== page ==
News & Reviews

DI Amateur Night: a pageant of talent Author:Amit Ukil   Posted On:2024-03-27


Thank the powers that be there weren’t any judges for this event last Friday! They would have been flummoxed over whom to place first, second or third. The event in question was the DI Amateur Night, where members and their dependents, no matter what their age, had a chance to display their respective talents, be it in singing, reciting, playing instruments, dancing, or even gymnastics and yoga!

The flairs flowed freely, with singing breaking out of bathrooms, dancing from drawing rooms and playing musical instruments from guest rooms (where practising usually takes place) of homes. Not one of the 30-odd participants flinched or faltered as each one performed their respective numbers. Confidence sure did couple talent that evening. One would have expected participants, especially the younger ones who are yet to rely on mobile phones or cog sheets, to stumble while trying to recall the next line. It would have been quite natural and accepted by the audience.

But surprisingly, and with due kudos to all, it just didn’t happen! One after the other, the hidden singers, musicians, dancers, poets, and a gymnast responded as their names were called out, going to the platform and revealing their talent almost as flawless as professionals. Mitali Sinha began the evening with the dance Namaskar, based on Ananda Shankar's music and choreographed by Tanusree Shankar, that welcomed the gathering to the event. Then followed the young – as old as six – and the slightly older – as young as sixty plus.  

Vivana Mehta, Hridyansh Baid, Devyansh Kothari, Amit Gope, Annanya Kasera, Sierra Hyrapiet, Aria Ireland, Kaine Kennedy and Eli Michael D’Souza were among the young singers, who either sang solo without musical accompaniment or while playing a guitar or keyboards. The littlest performer, Vania Malhotra, displayed hula hoopm skills and recited poetry.  Sierra’s duet with Vivana (Vanilla Ice Baby) was cute, while Suhana Choudhury sang Perfect – almost as perfect as Ed Sheeran did a few days preceding in Mumbai! Skyla Hyrapiet’s rendering of In the Stars was heard with rapt attention as the audience gauged whether talent had passed on from dad. Judging from the applause she received, it apparently had.

Suddenly, drums and cymbals rent the air in the Indoors@DI ‘auditorium’. But who was playing? Craning one’s neck, one could just see little Kairra Gupta, her small frame hidden behind the set as she skilfully wielded the sticks and played the bass drum, creating a rhythm that had everyone rocking. Earlier on, Devyansh Shah played drums to a "drumless track" from Coldplay.  A unique instrument that was played that evening was the ukulele by Ari Rafael D’Souza, who rendered his version of Yellow by Coldplay. And a word for the lone gymnast, Ariyanah Mehta: cartwheels, twirls and headstands in sync with music showed the variety of DI talent. Musicians included Farhaan, Urvish Misra and Aamaira Gupta on piano, Devyansh Kothari on guitar, and Akshita Maitra on Classical Guitar.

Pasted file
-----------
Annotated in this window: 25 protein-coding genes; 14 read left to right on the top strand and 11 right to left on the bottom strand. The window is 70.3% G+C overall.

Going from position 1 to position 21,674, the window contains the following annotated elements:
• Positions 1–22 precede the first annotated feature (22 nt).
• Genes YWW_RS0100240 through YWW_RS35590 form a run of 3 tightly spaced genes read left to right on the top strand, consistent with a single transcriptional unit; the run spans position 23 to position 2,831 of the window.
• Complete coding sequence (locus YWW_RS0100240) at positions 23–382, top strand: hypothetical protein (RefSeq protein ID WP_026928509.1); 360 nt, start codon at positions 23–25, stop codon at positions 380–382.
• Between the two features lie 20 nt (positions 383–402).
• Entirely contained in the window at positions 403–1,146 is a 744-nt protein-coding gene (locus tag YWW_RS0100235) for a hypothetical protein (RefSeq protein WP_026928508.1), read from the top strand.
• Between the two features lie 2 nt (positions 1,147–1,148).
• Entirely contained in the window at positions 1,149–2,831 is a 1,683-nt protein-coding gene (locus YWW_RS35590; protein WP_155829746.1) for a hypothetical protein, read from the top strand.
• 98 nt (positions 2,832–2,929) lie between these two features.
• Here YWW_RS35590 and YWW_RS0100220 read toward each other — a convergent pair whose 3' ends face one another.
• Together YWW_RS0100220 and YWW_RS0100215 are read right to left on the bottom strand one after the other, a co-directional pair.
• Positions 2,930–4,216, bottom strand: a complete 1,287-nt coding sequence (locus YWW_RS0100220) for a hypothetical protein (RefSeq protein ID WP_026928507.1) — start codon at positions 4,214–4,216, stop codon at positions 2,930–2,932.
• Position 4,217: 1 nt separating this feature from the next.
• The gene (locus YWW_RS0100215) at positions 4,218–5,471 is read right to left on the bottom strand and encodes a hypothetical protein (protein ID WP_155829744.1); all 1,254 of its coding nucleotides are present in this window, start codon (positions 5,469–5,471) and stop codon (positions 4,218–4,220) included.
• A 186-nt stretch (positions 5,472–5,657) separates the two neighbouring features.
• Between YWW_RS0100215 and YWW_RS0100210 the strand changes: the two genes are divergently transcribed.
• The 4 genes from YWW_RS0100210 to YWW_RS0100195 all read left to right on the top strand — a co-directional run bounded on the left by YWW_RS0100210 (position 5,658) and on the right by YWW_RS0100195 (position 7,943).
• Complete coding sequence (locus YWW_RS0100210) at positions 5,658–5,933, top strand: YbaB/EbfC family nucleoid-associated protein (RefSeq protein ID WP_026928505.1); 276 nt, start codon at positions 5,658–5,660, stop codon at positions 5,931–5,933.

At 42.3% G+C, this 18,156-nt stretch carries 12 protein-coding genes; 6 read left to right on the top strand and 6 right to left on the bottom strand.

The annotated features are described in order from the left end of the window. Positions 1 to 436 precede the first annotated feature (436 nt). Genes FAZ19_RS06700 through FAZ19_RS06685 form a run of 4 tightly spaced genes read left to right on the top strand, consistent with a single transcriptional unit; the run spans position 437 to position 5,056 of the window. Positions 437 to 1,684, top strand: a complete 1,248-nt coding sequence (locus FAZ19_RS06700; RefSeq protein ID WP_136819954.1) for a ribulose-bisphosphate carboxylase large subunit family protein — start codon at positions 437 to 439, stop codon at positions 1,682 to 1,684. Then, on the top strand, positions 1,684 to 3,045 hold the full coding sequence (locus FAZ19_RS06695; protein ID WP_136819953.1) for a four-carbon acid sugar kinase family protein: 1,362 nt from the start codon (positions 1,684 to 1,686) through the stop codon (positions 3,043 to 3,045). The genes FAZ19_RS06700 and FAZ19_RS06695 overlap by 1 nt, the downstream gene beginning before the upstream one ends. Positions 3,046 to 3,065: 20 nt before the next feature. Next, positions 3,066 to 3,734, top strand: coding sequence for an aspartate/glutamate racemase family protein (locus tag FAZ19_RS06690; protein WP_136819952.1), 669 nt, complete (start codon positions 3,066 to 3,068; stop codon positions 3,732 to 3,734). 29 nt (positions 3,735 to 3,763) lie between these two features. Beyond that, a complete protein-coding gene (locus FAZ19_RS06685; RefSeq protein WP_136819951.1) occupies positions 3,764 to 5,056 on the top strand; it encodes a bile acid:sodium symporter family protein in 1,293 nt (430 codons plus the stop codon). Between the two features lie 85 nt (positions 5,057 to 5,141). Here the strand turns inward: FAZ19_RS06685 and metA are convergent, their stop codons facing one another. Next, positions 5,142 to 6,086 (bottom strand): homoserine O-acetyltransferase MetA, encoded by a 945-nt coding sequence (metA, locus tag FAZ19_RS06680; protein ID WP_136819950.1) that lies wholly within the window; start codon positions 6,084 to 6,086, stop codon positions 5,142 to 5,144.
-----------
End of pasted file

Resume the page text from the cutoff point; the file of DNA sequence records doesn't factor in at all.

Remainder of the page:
The adults proved melodious too. Pallob Banerjee’s singing of Kishore Kumar hit Ek Ajnabi Haseena se even ended with tuneful whistling. An effervescent and youthful Raju Raman quipped the 'amateur' evening had actually begun with his song, with all preceding him being pros. He sang from memory a Daliah Lavi number that proved he had talent here too. Wilson Andrews played the guitar while singing a Gospel composition.   

Singing, dancing, gymnastics, guitar, piano, drums and oh, poems! Ishanvi Maitra recited two of her own compositions – Rain and Few of my favourite things, both well-worded and evocative. The finale song was by Debolina Sinha, who dedicated her version of Taylor Swift’s Long Live as an “ode to DI and its members”.   

The talent show was ably compered by Christabel D’Gama and Rayed Faiyaz, who had the patient task of calling each participant one by one and giving a brief description of what was to happen. The token chocolate handed to each one, though, was not enough recognition of the budding artists hidden in the DI family. The applause at the end of each performance, however, made up for that.    

A free-wheeling, “no holds barred” karaoke, where members in the audience came up and sang, followed, bringing a truly musical end to a truly home-grown event. “We should have more such evenings,” was a common refrain among those present.  

 View the photos of the event here.

PS: A member in the audience was caught scribbling on a piece of paper. Another talent, this is what the scribbles did render:

Through the ages at our  Dwitio Bari 

There is this place on Earth,

No matter what age we are,

We can always call our second home and hearth.

Be they babes in their parents’ arms

Or toddlers running around with all their charms

Teenagers too on their way to becoming grown-up

Pass these portals without much hiccup.

And as young yuppies if they are in town

Gather here to relax without even a frown.

Senior executives, traders, and the gentried professional

Do find time to meet and discuss nothing obsessional.

Then, with retirement comes the compulsion

To grab a game or a drink with very little repulsion.

Senior citizens and elderly too, walking stick in hand,

Find the place a welcome outing, much better than the Strand.

Indeed the Dalhousie Institute is the venue to be

So much so, it is our  Dwitio Bari